Canals are built around the city and around the country to facillitate efficient disbersement of goods, but because of the recent calamity as described by other people in this thread, most kingdoms and states surrounding the vicinity of the City are in a state comparable to germany before the unification, canals are only built in civilized places and thus there aren't many. I'm referring to the canals which stretch long distances, pass through inhabited places, and move tons of cargo with horses. Like the one that made New York, Buffalo and Chicago prosperous. On other continents in far away lands we can speculate there are. Canals are justifiable because there is sufficient supply and demand, amount of middle class, and economy to warrant them. Because of the availability of canals for cargo, rail lines were never heavily invested in, and are thus almost non-existant. Besides, they are best used for smaller, faster deliveries like people, and people in this world don't have many travelling needs: the poorer people stay put, the rich travel by coach, and states surrounding the kingdom where the City is are not exactly tourist destinations. Because of the canals and lack of travel Steam boats were never heavily developed, although they did exist for about 200 years (remember, this is off the top of my head). The steam engines are still huge and inefficient, and if put on a boat leaves hardly any space (or money) for cargo. Besides they have a 100% chance of exploding at some point because inevitably someone will want to push the extra 5% of power from the boiler. So for local travel, (which is rare) roads and horses are used, and canals for cargo.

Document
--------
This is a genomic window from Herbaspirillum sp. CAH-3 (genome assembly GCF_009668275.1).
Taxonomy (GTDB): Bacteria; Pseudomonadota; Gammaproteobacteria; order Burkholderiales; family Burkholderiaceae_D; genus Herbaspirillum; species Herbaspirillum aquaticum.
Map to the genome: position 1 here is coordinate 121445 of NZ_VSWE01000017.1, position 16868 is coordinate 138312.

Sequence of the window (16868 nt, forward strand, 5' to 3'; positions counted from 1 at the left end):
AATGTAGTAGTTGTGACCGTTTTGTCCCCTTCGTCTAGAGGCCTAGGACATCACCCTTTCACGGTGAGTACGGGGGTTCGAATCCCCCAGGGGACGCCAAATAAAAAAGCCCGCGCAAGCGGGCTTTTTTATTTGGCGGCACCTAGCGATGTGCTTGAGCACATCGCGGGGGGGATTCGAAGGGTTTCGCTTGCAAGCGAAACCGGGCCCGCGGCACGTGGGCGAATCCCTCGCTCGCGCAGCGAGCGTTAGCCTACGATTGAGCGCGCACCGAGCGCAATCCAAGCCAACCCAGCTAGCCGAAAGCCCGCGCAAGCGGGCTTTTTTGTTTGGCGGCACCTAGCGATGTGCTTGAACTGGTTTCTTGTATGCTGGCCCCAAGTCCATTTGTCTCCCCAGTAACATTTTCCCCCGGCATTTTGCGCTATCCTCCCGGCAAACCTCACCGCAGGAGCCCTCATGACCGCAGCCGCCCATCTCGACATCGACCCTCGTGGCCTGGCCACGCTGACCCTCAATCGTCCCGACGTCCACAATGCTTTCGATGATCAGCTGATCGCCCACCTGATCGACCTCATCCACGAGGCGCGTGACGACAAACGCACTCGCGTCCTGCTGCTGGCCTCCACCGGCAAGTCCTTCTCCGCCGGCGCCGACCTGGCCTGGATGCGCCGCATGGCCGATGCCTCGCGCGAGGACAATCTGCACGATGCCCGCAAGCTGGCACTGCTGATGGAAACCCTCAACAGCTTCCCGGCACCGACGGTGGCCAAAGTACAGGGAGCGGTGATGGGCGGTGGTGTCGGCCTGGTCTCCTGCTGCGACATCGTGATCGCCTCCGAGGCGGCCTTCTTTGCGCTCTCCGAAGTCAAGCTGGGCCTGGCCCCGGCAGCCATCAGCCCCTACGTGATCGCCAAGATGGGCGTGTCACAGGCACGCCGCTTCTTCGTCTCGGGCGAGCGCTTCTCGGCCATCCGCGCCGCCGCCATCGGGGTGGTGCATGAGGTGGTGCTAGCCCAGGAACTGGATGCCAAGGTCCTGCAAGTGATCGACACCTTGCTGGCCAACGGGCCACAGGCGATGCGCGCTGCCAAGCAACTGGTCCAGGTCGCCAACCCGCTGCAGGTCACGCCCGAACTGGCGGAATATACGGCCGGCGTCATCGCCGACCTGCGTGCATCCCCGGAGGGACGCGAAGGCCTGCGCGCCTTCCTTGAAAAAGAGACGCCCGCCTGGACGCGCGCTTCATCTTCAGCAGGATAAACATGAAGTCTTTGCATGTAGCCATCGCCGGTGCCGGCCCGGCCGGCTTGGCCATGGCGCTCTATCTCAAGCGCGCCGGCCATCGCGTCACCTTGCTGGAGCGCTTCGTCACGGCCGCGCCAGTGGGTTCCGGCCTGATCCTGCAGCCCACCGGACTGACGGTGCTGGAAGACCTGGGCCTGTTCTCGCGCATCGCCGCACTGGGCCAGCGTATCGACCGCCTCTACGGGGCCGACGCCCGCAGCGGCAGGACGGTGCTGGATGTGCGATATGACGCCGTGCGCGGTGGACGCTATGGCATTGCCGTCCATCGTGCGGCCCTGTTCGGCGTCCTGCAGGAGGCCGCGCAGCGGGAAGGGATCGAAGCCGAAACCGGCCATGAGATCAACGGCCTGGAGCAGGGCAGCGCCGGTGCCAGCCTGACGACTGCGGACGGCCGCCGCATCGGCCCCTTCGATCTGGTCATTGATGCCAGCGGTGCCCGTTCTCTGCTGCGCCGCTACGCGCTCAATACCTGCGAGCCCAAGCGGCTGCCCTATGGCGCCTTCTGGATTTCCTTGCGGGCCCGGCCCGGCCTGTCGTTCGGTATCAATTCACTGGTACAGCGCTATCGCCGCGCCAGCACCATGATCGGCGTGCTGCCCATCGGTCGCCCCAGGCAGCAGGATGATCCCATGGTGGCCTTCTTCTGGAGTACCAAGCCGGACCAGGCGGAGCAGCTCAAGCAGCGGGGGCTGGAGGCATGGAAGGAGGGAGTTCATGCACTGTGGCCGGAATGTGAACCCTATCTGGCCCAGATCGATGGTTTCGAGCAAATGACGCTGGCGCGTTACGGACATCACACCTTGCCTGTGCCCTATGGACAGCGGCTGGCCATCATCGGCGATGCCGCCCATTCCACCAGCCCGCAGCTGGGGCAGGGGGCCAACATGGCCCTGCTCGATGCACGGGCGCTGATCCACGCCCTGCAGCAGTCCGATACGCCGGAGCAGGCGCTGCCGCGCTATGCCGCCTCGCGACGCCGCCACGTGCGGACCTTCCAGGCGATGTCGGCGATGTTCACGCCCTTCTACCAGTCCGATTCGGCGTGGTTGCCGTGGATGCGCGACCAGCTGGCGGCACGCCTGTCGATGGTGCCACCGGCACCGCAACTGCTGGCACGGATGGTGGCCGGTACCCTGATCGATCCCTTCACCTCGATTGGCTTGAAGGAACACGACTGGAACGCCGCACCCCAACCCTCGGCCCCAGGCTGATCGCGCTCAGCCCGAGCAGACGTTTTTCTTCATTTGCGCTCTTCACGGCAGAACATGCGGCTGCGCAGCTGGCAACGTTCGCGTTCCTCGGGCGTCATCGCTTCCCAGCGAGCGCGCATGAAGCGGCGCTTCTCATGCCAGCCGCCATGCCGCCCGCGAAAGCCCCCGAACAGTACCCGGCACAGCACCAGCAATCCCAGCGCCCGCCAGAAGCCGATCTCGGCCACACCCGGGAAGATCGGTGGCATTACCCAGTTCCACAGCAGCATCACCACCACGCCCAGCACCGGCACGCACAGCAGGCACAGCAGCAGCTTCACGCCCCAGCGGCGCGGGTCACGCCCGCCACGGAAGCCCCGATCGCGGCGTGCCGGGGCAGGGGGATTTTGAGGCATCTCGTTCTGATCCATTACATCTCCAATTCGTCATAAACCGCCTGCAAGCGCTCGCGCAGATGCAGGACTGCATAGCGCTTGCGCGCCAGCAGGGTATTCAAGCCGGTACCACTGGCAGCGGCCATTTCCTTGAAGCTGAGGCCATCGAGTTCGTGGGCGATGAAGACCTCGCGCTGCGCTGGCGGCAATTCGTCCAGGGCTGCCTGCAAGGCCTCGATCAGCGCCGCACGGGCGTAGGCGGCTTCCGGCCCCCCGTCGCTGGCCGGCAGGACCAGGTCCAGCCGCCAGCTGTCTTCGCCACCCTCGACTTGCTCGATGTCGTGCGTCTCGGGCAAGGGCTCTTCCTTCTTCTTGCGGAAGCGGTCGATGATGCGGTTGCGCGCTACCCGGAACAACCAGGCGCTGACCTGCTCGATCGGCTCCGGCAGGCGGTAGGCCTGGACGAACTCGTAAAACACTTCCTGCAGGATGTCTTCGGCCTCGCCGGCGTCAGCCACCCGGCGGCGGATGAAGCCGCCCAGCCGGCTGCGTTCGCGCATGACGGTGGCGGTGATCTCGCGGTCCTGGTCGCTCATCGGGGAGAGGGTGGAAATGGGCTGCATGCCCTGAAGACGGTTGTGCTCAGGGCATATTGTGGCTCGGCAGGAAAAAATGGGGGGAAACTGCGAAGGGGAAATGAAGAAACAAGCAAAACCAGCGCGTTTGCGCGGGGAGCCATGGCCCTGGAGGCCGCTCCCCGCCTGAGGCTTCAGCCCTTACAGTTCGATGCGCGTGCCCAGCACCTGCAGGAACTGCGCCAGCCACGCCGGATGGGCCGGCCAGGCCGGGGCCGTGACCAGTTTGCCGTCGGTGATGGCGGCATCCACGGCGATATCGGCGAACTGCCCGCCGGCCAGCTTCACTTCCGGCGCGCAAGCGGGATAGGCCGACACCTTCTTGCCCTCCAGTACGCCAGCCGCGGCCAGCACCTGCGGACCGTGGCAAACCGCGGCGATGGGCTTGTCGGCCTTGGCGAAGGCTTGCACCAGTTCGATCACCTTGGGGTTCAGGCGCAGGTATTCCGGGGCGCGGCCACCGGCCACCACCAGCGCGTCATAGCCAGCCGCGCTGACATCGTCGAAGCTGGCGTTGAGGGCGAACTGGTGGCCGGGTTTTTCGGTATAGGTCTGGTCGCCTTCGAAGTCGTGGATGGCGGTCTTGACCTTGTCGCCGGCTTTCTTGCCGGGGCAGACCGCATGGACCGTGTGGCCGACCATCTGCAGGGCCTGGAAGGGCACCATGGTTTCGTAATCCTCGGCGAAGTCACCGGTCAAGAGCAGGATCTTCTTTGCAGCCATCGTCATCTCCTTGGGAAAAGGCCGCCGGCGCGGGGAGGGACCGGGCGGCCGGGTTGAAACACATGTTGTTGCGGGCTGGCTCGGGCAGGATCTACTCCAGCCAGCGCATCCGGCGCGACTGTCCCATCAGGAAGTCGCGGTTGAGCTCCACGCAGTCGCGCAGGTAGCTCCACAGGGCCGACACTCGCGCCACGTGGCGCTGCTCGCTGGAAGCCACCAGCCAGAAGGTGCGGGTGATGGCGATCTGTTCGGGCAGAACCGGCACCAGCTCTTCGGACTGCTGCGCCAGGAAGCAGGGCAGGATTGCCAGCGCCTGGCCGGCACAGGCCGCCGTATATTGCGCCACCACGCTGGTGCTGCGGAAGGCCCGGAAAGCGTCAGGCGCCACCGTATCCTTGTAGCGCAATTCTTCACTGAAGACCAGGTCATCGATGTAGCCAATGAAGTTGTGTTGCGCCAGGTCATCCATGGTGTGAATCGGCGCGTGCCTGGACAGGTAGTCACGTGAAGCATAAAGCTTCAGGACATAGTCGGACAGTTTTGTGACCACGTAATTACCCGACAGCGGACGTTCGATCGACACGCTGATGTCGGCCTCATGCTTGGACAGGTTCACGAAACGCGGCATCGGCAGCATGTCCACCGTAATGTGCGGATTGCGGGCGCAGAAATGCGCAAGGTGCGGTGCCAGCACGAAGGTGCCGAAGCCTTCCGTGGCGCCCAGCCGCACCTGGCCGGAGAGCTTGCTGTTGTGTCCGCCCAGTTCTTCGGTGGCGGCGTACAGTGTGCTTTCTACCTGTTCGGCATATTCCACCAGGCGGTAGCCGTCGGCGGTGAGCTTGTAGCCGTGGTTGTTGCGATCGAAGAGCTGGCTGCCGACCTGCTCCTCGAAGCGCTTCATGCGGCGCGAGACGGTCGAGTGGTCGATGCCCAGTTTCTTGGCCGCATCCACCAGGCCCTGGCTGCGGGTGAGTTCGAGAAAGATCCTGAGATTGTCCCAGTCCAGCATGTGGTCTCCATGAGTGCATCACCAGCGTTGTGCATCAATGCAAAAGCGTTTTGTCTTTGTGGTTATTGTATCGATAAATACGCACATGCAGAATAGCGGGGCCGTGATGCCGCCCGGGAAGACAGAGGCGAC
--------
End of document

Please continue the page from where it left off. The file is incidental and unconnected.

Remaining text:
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The connection is of course weak, but still, a similar sense of oppression and masses of people exists in my opinion between the ruling Builder empire and the Union. Ok, that's all BS, but the pictures are nice.